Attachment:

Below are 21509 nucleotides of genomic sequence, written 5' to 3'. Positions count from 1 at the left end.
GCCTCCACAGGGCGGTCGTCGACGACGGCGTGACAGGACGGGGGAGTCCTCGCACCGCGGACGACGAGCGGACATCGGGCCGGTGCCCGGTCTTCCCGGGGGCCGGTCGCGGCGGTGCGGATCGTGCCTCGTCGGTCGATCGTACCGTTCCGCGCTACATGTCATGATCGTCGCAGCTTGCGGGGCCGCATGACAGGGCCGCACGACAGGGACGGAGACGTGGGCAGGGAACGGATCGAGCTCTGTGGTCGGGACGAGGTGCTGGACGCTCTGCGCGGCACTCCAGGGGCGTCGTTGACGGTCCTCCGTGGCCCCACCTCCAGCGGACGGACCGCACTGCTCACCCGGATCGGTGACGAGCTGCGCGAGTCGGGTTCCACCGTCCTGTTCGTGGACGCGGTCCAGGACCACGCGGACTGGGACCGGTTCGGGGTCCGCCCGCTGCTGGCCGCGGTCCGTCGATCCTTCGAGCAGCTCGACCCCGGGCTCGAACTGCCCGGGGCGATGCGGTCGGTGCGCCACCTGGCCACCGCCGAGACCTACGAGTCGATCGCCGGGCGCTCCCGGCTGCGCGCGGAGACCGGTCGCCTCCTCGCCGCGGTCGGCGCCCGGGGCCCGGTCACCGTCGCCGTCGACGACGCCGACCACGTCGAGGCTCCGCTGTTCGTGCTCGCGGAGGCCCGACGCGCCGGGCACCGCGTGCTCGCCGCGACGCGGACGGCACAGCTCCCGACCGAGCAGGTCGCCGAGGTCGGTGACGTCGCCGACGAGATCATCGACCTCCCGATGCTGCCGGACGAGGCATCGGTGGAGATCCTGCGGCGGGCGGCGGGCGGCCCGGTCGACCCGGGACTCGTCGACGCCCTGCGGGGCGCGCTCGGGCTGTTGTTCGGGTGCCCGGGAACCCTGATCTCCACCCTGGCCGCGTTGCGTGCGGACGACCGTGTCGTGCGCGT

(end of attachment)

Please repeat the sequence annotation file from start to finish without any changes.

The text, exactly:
Below are 21509 nucleotides of genomic sequence, written 5' to 3'. Positions count from 1 at the left end.
GCCTCCACAGGGCGGTCGTCGACGACGGCGTGACAGGACGGGGGAGTCCTCGCACCGCGGACGACGAGCGGACATCGGGCCGGTGCCCGGTCTTCCCGGGGGCCGGTCGCGGCGGTGCGGATCGTGCCTCGTCGGTCGATCGTACCGTTCCGCGCTACATGTCATGATCGTCGCAGCTTGCGGGGCCGCATGACAGGGCCGCACGACAGGGACGGAGACGTGGGCAGGGAACGGATCGAGCTCTGTGGTCGGGACGAGGTGCTGGACGCTCTGCGCGGCACTCCAGGGGCGTCGTTGACGGTCCTCCGTGGCCCCACCTCCAGCGGACGGACCGCACTGCTCACCCGGATCGGTGACGAGCTGCGCGAGTCGGGTTCCACCGTCCTGTTCGTGGACGCGGTCCAGGACCACGCGGACTGGGACCGGTTCGGGGTCCGCCCGCTGCTGGCCGCGGTCCGTCGATCCTTCGAGCAGCTCGACCCCGGGCTCGAACTGCCCGGGGCGATGCGGTCGGTGCGCCACCTGGCCACCGCCGAGACCTACGAGTCGATCGCCGGGCGCTCCCGGCTGCGCGCGGAGACCGGTCGCCTCCTCGCCGCGGTCGGCGCCCGGGGCCCGGTCACCGTCGCCGTCGACGACGCCGACCACGTCGAGGCTCCGCTGTTCGTGCTCGCGGAGGCCCGACGCGCCGGGCACCGCGTGCTCGCCGCGACGCGGACGGCACAGCTCCCGACCGAGCAGGTCGCCGAGGTCGGTGACGTCGCCGACGAGATCATCGACCTCCCGATGCTGCCGGACGAGGCATCGGTGGAGATCCTGCGGCGGGCGGCGGGCGGCCCGGTCGACCCGGGACTCGTCGACGCCCTGCGGGGCGCGCTCGGGCTGTTGTTCGGGTGCCCGGGAACCCTGATCTCCACCCTGGCCGCGTTGCGTGCGGACGACCGTGTCGTGCGCGT